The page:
U.S. Department of Agriculture: Animal and Plant Health Inspection Service


Date of this Version



Proceedings of the 10th Damage Management Conference. (K.A. Fagerstone, W.T. Witmer, Eds). 2003.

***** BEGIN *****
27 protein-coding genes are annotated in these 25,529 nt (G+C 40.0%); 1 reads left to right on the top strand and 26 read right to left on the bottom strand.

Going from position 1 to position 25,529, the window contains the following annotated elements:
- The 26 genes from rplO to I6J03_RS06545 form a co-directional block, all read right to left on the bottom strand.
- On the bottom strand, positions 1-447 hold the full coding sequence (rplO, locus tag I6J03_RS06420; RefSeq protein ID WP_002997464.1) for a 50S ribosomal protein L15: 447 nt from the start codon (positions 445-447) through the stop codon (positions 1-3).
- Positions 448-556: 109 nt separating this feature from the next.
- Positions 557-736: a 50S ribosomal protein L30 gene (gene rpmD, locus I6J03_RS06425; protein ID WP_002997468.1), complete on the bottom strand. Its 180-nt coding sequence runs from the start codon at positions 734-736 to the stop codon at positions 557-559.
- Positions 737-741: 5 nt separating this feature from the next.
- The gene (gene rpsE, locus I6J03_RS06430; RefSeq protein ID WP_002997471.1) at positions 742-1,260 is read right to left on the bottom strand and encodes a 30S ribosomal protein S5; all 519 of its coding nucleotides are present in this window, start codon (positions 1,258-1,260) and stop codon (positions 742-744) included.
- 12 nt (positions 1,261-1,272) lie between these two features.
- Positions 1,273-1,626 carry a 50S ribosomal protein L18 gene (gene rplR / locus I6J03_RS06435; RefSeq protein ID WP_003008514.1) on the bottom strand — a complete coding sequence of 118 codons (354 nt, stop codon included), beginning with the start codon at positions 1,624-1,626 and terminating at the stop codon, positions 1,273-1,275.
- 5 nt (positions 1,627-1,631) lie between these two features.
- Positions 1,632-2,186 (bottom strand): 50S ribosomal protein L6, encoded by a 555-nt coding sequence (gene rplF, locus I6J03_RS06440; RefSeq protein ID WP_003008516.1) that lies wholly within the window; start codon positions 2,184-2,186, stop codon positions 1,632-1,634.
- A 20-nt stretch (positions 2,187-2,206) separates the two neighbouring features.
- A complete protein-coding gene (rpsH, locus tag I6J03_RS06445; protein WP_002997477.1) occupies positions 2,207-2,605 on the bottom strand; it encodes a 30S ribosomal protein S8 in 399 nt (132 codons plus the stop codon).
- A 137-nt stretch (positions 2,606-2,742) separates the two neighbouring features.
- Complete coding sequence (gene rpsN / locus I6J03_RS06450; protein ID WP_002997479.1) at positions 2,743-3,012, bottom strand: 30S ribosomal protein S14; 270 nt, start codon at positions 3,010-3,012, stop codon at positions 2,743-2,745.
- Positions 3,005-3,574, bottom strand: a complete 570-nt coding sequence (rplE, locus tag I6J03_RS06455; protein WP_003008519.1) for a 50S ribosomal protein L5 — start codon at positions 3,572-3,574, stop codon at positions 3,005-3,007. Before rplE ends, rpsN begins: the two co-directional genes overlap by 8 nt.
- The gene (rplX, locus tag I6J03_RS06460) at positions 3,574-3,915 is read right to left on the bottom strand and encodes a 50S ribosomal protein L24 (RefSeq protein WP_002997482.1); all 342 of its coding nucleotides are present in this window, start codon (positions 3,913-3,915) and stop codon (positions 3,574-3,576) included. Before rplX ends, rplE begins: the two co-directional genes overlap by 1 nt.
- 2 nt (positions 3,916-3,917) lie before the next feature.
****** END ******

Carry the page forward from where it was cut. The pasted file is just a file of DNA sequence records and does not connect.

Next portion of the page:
Since the early 1990's, an increase in damage associated with the activities of black (Coragyps atratus) and turkey (Cathartes aura) vultures has been observed. These activities include extensive damage to real and personal property. Vultures display an affinity for objects made of synthetic materials such as vinyl or plastic, and frequently damage items such as seat cushions, roof shingles, and caulking sealant. To explore whether this behavior in vultures is olfactorily driven, volatile compounds emitted by 21 vulture-damaged objects were collected and analyzed using purge-and-trap gas chromatography/mass spectrometry. Results from these analyses were tabulated and the 27 most commonly occurring compounds were identified. Six of the vulture-damaged samples contained at least 23 of the 27 identified compounds, and hexanal, octanal, undecane, and nonanal were found in all 21 vulture-damaged samples. Using these data, a water-based emulsion containing the 27 most frequently observed compounds in the vulture-damaged samples was formulated to serve as a synthetic materials mimic (SMM). A sustained volatile release delivery system utilizing cellulose sponges was also developed, and used to deliver the SMM for bioassay trials examining the response of captive vultures to the SMM.